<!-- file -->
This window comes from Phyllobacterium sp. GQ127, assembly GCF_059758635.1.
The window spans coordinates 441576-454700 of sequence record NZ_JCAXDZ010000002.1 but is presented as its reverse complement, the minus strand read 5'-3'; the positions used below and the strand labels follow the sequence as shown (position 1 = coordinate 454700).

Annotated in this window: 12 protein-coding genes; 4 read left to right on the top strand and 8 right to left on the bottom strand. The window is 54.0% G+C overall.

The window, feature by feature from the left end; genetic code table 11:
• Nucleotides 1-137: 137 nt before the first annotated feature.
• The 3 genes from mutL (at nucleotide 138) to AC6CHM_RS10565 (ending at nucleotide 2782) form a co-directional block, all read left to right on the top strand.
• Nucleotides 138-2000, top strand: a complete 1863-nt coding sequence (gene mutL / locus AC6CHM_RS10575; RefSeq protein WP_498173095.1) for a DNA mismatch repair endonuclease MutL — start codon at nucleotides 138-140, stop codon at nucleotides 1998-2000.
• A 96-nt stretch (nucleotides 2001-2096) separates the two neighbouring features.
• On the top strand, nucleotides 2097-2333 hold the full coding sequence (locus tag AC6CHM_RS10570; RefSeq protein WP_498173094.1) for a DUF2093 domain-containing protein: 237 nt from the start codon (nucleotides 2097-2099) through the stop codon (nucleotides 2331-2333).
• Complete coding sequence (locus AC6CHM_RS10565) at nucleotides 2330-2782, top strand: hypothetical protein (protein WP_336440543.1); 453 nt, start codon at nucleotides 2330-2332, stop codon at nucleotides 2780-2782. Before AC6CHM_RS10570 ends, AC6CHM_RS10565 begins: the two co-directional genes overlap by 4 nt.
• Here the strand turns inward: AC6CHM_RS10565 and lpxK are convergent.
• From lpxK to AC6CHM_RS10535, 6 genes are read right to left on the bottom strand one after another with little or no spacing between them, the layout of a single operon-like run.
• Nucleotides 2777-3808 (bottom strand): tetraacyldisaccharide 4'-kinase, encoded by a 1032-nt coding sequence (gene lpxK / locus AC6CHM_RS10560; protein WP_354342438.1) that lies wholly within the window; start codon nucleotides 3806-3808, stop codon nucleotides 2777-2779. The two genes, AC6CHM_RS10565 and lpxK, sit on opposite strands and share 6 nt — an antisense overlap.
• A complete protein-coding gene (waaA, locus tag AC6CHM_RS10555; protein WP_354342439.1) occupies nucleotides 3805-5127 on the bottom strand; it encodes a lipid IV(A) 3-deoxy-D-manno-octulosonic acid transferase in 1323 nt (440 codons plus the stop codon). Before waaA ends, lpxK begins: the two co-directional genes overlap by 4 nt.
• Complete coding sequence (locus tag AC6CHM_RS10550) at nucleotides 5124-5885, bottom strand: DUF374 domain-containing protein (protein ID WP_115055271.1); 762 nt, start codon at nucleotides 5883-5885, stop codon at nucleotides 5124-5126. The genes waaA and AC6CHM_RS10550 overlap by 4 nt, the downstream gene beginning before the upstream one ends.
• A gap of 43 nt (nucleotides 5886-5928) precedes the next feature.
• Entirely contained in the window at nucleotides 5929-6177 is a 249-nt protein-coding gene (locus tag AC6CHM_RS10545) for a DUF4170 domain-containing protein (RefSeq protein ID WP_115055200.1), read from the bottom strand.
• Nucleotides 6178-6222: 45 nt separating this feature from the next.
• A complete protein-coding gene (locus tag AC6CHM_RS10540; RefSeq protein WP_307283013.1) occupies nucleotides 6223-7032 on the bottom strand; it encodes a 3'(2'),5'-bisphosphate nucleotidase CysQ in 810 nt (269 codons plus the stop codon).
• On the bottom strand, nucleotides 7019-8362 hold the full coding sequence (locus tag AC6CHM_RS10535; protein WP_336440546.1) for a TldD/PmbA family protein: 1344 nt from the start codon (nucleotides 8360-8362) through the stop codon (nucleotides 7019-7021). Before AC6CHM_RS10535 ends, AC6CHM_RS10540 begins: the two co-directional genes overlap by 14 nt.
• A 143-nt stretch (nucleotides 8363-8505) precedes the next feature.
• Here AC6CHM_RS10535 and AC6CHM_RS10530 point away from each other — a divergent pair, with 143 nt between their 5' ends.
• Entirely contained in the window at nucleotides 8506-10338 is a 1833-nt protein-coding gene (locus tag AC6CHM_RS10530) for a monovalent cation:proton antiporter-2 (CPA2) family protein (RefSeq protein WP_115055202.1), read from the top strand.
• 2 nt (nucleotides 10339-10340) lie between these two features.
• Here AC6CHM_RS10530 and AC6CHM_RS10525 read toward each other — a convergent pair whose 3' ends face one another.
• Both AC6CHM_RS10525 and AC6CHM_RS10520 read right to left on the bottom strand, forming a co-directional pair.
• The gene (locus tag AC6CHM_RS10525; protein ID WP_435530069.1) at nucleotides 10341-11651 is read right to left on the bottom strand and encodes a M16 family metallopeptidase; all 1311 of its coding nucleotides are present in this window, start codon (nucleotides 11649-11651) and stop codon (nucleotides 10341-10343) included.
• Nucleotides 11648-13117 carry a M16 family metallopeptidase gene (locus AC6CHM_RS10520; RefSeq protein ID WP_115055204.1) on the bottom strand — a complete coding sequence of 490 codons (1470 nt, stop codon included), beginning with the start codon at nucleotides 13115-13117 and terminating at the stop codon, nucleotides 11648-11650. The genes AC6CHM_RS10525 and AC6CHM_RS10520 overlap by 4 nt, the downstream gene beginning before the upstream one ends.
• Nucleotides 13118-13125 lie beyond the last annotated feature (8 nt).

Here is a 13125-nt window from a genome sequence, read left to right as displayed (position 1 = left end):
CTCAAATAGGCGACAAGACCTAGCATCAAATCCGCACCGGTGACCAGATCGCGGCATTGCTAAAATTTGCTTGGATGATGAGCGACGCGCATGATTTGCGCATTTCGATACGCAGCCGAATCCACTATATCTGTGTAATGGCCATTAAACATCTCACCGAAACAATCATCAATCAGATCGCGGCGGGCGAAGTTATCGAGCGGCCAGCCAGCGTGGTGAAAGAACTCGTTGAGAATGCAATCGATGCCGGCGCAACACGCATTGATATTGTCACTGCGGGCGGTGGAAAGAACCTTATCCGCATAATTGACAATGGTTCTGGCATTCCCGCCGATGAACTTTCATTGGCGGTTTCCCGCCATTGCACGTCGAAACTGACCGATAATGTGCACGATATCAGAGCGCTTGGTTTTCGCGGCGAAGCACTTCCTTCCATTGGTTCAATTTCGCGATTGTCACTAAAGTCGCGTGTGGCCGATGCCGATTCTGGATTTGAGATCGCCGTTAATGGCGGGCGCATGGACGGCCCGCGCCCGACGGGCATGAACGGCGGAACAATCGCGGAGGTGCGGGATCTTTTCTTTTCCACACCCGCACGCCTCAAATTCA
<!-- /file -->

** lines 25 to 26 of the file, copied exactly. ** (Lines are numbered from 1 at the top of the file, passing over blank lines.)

• Here AC6CHM_RS10530 and AC6CHM_RS10525 read toward each other — a convergent pair whose 3' ends face one another.
• Both AC6CHM_RS10525 and AC6CHM_RS10520 read right to left on the bottom strand, forming a co-directional pair.